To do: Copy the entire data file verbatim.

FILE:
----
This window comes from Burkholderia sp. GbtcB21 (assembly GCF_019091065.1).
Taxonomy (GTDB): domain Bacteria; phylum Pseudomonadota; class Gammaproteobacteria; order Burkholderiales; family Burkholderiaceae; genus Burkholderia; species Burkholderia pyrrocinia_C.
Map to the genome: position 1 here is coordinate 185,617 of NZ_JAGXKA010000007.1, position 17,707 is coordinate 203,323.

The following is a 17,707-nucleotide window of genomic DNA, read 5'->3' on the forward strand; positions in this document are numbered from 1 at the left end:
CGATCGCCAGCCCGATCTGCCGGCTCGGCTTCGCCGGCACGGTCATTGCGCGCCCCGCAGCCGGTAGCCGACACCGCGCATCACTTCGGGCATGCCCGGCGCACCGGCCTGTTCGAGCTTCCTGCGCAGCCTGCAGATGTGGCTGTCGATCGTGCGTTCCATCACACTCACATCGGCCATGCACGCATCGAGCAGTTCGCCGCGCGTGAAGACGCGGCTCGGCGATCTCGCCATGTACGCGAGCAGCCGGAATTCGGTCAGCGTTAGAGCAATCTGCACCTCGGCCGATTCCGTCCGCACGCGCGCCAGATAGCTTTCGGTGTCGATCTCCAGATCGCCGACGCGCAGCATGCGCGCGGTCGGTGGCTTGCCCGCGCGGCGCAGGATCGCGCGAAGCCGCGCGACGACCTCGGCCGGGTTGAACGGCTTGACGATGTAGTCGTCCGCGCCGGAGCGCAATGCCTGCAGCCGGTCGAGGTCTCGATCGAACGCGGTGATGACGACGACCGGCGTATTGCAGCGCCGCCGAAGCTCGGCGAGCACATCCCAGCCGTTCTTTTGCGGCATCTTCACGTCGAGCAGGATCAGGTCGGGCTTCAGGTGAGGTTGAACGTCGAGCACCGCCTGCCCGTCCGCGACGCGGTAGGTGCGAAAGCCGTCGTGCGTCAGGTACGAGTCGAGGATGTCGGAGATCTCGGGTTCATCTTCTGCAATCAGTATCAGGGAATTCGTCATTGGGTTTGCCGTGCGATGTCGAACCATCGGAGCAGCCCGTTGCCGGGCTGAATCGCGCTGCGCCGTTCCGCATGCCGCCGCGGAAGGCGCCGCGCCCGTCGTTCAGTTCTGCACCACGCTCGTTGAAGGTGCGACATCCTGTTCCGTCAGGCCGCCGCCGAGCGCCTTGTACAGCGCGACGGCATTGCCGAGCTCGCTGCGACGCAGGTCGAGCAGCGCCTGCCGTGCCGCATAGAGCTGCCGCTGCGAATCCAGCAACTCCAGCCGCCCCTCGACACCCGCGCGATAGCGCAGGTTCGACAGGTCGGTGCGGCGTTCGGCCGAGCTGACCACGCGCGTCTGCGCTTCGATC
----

This window comes from Burkholderia sp. GbtcB21 (assembly GCF_019091065.1).
Taxonomy (GTDB): domain Bacteria; phylum Pseudomonadota; class Gammaproteobacteria; order Burkholderiales; family Burkholderiaceae; genus Burkholderia; species Burkholderia pyrrocinia_C.
Map to the genome: position 1 here is coordinate 185,617 of NZ_JAGXKA010000007.1, position 17,707 is coordinate 203,323.

The following is a 17,707-nucleotide window of genomic DNA, read 5'->3' on the forward strand; positions in this document are numbered from 1 at the left end:
CGATCGCCAGCCCGATCTGCCGGCTCGGCTTCGCCGGCACGGTCATTGCGCGCCCCGCAGCCGGTAGCCGACACCGCGCATCACTTCGGGCATGCCCGGCGCACCGGCCTGTTCGAGCTTCCTGCGCAGCCTGCAGATGTGGCTGTCGATCGTGCGTTCCATCACACTCACATCGGCCATGCACGCATCGAGCAGTTCGCCGCGCGTGAAGACGCGGCTCGGCGATCTCGCCATGTACGCGAGCAGCCGGAATTCGGTCAGCGTTAGAGCAATCTGCACCTCGGCCGATTCCGTCCGCACGCGCGCCAGATAGCTTTCGGTGTCGATCTCCAGATCGCCGACGCGCAGCATGCGCGCGGTCGGTGGCTTGCCCGCGCGGCGCAGGATCGCGCGAAGCCGCGCGACGACCTCGGCCGGGTTGAACGGCTTGACGATGTAGTCGTCCGCGCCGGAGCGCAATGCCTGCAGCCGGTCGAGGTCTCGATCGAACGCGGTGATGACGACGACCGGCGTATTGCAGCGCCGCCGAAGCTCGGCGAGCACATCCCAGCCGTTCTTTTGCGGCATCTTCACGTCGAGCAGGATCAGGTCGGGCTTCAGGTGAGGTTGAACGTCGAGCACCGCCTGCCCGTCCGCGACGCGGTAGGTGCGAAAGCCGTCGTGCGTCAGGTACGAGTCGAGGATGTCGGAGATCTCGGGTTCATCTTCTGCAATCAGTATCAGGGAATTCGTCATTGGGTTTGCCGTGCGATGTCGAACCATCGGAGCAGCCCGTTGCCGGGCTGAATCGCGCTGCGCCGTTCCGCATGCCGCCGCGGAAGGCGCCGCGCCCGTCGTTCAGTTCTGCACCACGCTCGTTGAAGGTGCGACATCCTGTTCCGTCAGGCCGCCGCCGAGCGCCTTGTACAGCGCGACGGCATTGCCGAGCTCGCTGCGACGCAGGTCGAGCAGCGCCTGCCGTGCCGCATAGAGCTGCCGCTGCGAATCCAGCAACTCCAGCCGCCCCTCGACACCCGCGCGATAGCGCAGGTTCGACAGGTCGGTGCGGCGTTCGGCCGAGCTGACCACGCGCGTCTGCGCTTCGATC